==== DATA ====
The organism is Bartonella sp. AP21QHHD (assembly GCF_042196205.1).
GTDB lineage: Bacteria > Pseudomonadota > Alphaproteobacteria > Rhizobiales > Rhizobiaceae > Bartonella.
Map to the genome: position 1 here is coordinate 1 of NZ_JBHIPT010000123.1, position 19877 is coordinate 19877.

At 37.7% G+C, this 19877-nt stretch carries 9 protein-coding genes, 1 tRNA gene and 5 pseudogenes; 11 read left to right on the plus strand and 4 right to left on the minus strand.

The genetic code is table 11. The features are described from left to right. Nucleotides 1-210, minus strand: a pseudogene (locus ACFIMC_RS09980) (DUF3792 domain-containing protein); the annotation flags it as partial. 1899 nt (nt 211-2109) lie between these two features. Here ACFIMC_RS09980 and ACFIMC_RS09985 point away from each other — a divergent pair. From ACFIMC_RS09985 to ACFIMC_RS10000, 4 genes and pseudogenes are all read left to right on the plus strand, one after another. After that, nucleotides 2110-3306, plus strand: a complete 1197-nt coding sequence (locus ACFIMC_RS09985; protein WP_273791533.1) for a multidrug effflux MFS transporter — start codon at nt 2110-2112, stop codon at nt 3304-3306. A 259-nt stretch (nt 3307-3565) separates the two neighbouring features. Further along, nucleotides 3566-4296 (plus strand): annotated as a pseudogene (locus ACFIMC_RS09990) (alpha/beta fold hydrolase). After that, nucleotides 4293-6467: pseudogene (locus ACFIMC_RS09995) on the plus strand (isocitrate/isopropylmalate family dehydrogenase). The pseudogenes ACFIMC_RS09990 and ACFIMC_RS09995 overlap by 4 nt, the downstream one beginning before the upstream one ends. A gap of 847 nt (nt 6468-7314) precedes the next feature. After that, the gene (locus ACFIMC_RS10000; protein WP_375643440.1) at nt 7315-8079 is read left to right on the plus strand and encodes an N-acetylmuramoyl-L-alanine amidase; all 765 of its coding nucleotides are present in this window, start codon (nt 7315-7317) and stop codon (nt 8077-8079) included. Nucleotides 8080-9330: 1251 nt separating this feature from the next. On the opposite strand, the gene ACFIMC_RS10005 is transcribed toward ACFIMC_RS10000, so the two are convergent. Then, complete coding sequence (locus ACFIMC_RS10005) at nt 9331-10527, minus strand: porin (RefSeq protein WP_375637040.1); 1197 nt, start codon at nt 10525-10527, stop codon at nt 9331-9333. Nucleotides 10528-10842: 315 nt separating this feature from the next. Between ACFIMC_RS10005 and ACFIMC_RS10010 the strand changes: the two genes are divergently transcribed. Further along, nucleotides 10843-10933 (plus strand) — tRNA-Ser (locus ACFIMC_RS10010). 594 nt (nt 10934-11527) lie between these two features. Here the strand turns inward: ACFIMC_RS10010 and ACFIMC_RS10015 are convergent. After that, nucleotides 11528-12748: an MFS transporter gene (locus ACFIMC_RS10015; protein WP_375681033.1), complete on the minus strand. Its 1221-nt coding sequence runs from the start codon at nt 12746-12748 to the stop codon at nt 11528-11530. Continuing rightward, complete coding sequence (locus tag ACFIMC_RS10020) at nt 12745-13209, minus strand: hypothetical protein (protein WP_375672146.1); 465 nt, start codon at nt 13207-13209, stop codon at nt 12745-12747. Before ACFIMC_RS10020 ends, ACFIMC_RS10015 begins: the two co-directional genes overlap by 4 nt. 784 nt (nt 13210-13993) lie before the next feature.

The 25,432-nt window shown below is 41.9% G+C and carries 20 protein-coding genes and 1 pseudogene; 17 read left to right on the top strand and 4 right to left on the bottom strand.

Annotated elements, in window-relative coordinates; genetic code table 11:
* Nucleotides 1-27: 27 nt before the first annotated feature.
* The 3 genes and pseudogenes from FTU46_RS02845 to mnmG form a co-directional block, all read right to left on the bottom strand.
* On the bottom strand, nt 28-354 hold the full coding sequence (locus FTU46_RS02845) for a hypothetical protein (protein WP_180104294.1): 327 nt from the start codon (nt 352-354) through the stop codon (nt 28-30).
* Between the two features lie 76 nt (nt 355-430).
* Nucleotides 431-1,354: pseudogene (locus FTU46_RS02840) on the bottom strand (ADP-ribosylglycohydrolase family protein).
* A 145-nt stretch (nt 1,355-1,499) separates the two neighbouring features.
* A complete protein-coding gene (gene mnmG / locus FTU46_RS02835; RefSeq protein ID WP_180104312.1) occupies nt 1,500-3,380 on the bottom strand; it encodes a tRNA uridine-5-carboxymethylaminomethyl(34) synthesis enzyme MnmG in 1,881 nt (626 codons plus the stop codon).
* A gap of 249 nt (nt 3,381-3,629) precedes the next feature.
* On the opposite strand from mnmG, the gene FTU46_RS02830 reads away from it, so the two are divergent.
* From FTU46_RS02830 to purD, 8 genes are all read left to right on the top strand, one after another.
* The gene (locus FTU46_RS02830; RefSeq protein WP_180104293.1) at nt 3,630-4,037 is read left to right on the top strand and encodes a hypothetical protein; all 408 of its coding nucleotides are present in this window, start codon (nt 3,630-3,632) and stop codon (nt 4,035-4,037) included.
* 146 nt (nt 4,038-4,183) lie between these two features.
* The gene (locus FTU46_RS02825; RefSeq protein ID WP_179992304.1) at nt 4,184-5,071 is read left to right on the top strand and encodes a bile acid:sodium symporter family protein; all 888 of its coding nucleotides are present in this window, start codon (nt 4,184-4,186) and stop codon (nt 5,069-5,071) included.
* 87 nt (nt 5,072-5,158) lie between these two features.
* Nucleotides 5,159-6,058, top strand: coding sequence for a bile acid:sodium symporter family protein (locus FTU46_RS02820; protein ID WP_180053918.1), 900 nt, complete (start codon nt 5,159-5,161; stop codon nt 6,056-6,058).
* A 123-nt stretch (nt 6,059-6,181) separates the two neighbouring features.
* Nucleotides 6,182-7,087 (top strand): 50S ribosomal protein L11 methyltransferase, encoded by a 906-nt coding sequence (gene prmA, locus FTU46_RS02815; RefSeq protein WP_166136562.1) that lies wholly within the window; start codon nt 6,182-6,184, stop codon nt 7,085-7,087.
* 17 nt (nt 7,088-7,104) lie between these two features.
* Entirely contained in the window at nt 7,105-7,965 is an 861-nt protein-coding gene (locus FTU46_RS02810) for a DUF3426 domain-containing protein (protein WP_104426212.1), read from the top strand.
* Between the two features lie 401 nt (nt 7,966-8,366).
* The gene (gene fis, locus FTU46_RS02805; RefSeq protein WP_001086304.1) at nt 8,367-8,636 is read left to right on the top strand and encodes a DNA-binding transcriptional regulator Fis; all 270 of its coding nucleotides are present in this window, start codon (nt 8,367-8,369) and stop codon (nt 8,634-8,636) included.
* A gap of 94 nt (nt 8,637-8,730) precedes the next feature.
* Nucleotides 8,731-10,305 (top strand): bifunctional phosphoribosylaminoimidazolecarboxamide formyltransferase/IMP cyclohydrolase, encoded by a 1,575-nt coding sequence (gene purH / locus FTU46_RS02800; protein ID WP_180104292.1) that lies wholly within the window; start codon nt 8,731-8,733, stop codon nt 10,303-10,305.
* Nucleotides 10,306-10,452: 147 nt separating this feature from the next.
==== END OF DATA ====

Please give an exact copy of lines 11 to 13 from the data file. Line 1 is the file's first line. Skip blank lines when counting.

* Between the two features lie 76 nt (nt 355-430).
* Nucleotides 431-1,354: pseudogene (locus FTU46_RS02840) on the bottom strand (ADP-ribosylglycohydrolase family protein).
* A 145-nt stretch (nt 1,355-1,499) separates the two neighbouring features.